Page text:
Open the pages of this oversized book, and a big, bold colorful foldout city is revealed! Made entirely of cardboard and paper, you don’t need anything more than scrap cardboard, colorful construction paper, scissors, and a glue stick to make your own as a big backdrop for imaginative play!
Inspired by one of my very favorite artists, Stuart Davis, and the work of a few classic mid-century animators (Bob McIntosh, Jules Engel, Saul Bass and John Sutherland, to name a few) this project is one part art, one part construction and 2 parts play!
This is a fabulous exercise in the practice of building layers to create depth and perspective! Because we used simple square cutout paper shapes, it’s easy to move things around, try out different compositions, and learn the basics of creating perspective in 2D art.
To make your own cardboard city landscape book you’ll need:
- A big cardboard box or large cardboard scraps
- A box cutter
- Water-activated kraft tape (we use this kind from Eco-Enclose)
- Acrylic or tempera paint and foam brush
- Colorful construction paper
- A glue stick
- Oil pastels or colored pencils (to add details to the buildings)
- Mod Podge
- Ribbon (to add a book tie)
- A hot glue gun or craft glue (to affix the ribbon tie)
- Our Printable City Landscape Cars & Trucks Template Set PDF
DIY Cardboard City Landscape Book Instructions:
- Cut 3 large rectangles from a big cardboard box
To create our landscape book pages, we used a box cutter to cut out 3 large rectangles that measured 12 inches wide by 16 inches tall.
- Bind the pages of your landscape book with tape
To hold our book pages together, I used water-activated kraft tape (you can find the link to the exact kind I prefer up in the supply list). I know this probably *isn’t* something you have laying around the house, but there are a couple of reasons I prefer it. ONE: it completely disappears when you paint over it, and TWO: it’s biodegradable! If you make a lot of cardboard projects, it’s well worth a special order!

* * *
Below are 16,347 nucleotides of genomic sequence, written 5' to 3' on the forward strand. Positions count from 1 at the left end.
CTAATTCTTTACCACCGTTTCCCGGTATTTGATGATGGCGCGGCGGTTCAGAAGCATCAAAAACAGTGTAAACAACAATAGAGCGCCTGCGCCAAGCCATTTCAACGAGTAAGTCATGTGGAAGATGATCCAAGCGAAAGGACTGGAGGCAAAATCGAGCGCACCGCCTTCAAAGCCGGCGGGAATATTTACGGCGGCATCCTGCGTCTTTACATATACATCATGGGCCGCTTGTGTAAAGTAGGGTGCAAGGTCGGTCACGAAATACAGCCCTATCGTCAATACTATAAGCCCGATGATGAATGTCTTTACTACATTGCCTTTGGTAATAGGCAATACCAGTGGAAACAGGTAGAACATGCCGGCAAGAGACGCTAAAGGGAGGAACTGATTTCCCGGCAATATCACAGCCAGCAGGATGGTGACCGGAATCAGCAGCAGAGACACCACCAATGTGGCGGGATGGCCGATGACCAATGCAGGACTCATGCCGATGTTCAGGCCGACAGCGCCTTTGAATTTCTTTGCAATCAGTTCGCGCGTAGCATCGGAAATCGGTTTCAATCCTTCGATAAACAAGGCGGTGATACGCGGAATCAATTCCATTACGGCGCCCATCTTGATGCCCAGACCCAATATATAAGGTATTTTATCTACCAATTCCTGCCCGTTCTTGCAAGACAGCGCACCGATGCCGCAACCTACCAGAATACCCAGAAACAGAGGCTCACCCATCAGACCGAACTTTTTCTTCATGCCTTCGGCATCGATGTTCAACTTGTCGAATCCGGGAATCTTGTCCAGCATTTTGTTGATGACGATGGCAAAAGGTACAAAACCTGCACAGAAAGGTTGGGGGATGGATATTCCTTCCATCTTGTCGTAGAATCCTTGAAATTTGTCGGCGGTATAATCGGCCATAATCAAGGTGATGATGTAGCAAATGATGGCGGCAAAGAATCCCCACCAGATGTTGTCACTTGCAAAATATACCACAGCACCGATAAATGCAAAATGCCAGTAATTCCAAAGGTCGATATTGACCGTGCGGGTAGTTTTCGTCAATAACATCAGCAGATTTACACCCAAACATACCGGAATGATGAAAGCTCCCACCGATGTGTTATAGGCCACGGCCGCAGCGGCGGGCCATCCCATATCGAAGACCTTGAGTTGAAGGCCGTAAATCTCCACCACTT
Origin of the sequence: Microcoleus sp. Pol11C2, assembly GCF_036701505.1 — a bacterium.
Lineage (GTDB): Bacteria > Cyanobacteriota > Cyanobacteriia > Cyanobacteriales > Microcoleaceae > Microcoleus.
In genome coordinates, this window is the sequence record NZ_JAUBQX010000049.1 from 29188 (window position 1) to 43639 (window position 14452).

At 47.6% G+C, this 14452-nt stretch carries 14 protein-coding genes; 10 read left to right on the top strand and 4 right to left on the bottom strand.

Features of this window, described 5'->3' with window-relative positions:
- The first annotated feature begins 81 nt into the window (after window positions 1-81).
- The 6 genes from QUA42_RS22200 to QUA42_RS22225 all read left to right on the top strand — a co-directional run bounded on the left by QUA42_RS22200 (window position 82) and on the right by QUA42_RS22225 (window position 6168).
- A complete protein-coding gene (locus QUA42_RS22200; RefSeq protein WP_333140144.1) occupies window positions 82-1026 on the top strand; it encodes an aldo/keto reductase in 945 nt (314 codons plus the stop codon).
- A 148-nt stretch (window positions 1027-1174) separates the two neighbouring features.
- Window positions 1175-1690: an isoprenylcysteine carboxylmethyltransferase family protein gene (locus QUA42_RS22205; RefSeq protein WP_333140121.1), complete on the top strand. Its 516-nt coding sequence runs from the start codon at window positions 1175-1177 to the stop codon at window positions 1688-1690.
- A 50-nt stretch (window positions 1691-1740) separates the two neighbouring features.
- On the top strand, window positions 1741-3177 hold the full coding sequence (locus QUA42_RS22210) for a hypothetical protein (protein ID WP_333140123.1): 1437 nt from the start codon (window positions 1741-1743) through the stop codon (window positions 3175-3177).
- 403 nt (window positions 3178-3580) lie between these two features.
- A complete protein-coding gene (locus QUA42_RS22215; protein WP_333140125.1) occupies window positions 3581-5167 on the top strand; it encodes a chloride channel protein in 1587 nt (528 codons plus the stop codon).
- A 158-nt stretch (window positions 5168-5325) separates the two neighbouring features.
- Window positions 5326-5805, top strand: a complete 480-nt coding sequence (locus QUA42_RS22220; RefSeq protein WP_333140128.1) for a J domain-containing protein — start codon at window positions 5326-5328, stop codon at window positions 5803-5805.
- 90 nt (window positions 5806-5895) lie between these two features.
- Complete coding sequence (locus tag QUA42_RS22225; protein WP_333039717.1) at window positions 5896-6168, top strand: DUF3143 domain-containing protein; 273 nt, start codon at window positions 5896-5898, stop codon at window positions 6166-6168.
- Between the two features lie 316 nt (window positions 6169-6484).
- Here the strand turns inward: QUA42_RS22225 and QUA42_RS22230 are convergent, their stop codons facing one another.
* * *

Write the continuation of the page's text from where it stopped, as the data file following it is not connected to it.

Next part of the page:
To bind, simply trim a piece of tape to length, brush with water, and fold over the edges or place along the inner page seams. Notice that there’s a bit of room between the cardboard pieces so they will lay flat on top of each other when folded. If you fold the tape over the outside seams while the cardboard pages are stacked on top of each other, it will ensure yours have enough room to lay flat too.
As an alternative to this water-activated tape, you can use reinforced kraft packing tape OR wait to tape the pages together until the very end and use clear packing tape.
- Paint a “sky” background onto your cardboard book pages
With your book unfolded and flat, use a light blue (or any color you prefer!) paint and foam brush to add paint a “sky” background onto your cardboard.
- Paint a simple “street” in the foreground
Using a light gray (or any color you prefer), paint a simple flattened hill shape on to the bottom half of your cardboard book (see our example below).
This is going to become the “street” in our city landscape. The edges will be covered with your paper buildings, so don’t worry too much about making it look just like ours or keeping the edges clean.
- Cut out simple square building shapes from colorful paper
Cut out large colorful squares from construction paper or cardstock. You can choose a specific color palette, cut squares from magazines & newspapers, or use patterned or textured papers for a different look!
These are going to be the buildings of our cityscape, so lay them on your cardboard pieces to make sure you’re cutting them to the scale you prefer. Because our cardboard pages are big, our buildings are fairly big too!